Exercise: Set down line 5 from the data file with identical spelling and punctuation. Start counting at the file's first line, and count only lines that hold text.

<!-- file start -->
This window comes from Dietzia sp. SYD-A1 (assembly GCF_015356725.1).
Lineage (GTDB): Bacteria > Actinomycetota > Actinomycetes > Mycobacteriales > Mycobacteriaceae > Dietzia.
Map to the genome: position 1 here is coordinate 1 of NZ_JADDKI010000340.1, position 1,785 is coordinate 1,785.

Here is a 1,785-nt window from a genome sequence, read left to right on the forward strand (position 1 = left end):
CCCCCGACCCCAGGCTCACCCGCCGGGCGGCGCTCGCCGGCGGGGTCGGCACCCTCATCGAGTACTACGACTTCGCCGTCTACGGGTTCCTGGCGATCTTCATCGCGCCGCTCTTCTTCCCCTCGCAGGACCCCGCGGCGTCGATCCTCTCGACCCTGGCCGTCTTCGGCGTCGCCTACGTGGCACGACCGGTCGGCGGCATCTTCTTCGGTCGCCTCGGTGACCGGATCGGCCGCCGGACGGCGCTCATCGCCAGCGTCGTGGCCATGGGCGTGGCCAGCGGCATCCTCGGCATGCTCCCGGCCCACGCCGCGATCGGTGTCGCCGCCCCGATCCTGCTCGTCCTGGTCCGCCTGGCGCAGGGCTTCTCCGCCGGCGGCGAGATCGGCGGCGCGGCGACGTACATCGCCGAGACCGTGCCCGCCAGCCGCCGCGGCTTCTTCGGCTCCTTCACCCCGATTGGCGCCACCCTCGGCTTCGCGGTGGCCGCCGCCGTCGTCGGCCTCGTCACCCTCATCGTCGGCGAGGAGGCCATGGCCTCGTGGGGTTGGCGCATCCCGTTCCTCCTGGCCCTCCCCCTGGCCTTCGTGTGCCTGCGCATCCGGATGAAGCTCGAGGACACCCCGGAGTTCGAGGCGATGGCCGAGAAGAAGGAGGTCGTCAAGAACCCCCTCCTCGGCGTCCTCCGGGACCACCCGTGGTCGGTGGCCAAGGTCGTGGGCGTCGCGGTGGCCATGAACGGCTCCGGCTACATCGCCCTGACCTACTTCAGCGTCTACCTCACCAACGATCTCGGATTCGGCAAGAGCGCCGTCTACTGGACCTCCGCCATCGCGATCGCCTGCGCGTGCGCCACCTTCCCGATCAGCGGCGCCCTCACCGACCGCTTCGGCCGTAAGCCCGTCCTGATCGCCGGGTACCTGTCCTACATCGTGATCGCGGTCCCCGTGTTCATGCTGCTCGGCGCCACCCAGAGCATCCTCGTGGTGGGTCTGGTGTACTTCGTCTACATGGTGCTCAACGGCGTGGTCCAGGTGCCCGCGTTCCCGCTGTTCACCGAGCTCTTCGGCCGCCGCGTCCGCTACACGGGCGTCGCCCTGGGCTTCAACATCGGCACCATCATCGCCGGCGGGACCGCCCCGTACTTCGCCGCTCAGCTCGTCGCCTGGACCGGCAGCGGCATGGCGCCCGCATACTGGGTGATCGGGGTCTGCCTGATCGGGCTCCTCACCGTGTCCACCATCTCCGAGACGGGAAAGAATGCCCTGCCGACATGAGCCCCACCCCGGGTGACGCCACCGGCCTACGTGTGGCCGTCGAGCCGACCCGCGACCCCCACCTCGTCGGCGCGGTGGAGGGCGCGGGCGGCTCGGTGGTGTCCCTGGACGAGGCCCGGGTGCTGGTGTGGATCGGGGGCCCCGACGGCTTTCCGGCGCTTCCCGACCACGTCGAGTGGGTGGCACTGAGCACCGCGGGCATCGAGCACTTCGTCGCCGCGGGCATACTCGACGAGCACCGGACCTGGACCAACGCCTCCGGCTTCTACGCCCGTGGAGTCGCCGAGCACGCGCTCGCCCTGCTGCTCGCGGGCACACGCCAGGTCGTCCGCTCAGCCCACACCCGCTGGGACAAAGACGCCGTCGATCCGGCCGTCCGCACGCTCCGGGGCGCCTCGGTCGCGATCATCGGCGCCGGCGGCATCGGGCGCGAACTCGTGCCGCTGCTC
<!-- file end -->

CCCCCGACCCCAGGCTCACCCGCCGGGCGGCGCTCGCCGGCGGGGTCGGCACCCTCATCGAGTACTACGACTTCGCCGTCTACGGGTTCCTGGCGATCTTCATCGCGCCGCTCTTCTTCCCCTCGCAGGACCCCGCGGCGTCGATCCTCTCGACCCTGGCCGTCTTCGGCGTCGCCTACGTGGCACGACCGGTCGGCGGCATCTTCTTCGGTCGCCTCGGTGACCGGATCGGCCGCCGGACGGCGCTCATCGCCAGCGTCGTGGCCATGGGCGTGGCCAGCGGCATCCTCGGCATGCTCCCGGCCCACGCCGCGATCGGTGTCGCCGCCCCGATCCTGCTCGTCCTGGTCCGCCTGGCGCAGGGCTTCTCCGCCGGCGGCGAGATCGGCGGCGCGGCGACGTACATCGCCGAGACCGTGCCCGCCAGCCGCCGCGGCTTCTTCGGCTCCTTCACCCCGATTGGCGCCACCCTCGGCTTCGCGGTGGCCGCCGCCGTCGTCGGCCTCGTCACCCTCATCGTCGGCGAGGAGGCCATGGCCTCGTGGGGTTGGCGCATCCCGTTCCTCCTGGCCCTCCCCCTGGCCTTCGTGTGCCTGCGCATCCGGATGAAGCTCGAGGACACCCCGGAGTTCGAGGCGATGGCCGAGAAGAAGGAGGTCGTCAAGAACCCCCTCCTCGGCGTCCTCCGGGACCACCCGTGGTCGGTGGCCAAGGTCGTGGGCGTCGCGGTGGCCATGAACGGCTCCGGCTACATCGCCCTGACCTACTTCAGCGTCTACCTCACCAACGATCTCGGATTCGGCAAGAGCGCCGTCTACTGGACCTCCGCCATCGCGATCGCCTGCGCGTGCGCCACCTTCCCGATCAGCGGCGCCCTCACCGACCGCTTCGGCCGTAAGCCCGTCCTGATCGCCGGGTACCTGTCCTACATCGTGATCGCGGTCCCCGTGTTCATGCTGCTCGGCGCCACCCAGAGCATCCTCGTGGTGGGTCTGGTGTACTTCGTCTACATGGTGCTCAACGGCGTGGTCCAGGTGCCCGCGTTCCCGCTGTTCACCGAGCTCTTCGGCCGCCGCGTCCGCTACACGGGCGTCGCCCTGGGCTTCAACATCGGCACCATCATCGCCGGCGGGACCGCCCCGTACTTCGCCGCTCAGCTCGTCGCCTGGACCGGCAGCGGCATGGCGCCCGCATACTGGGTGATCGGGGTCTGCCTGATCGGGCTCCTCACCGTGTCCACCATCTCCGAGACGGGAAAGAATGCCCTGCCGACATGAGCCCCACCCCGGGTGACGCCACCGGCCTACGTGTGGCCGTCGAGCCGACCCGCGACCCCCACCTCGTCGGCGCGGTGGAGGGCGCGGGCGGCTCGGTGGTGTCCCTGGACGAGGCCCGGGTGCTGGTGTGGATCGGGGGCCCCGACGGCTTTCCGGCGCTTCCCGACCACGTCGAGTGGGTGGCACTGAGCACCGCGGGCATCGAGCACTTCGTCGCCGCGGGCATACTCGACGAGCACCGGACCTGGACCAACGCCTCCGGCTTCTACGCCCGTGGAGTCGCCGAGCACGCGCTCGCCCTGCTGCTCGCGGGCACACGCCAGGTCGTCCGCTCAGCCCACACCCGCTGGGACAAAGACGCCGTCGATCCGGCCGTCCGCACGCTCCGGGGCGCCTCGGTCGCGATCATCGGCGCCGGCGGCATCGGGCGCGAACTCGTGCCGCTGCTC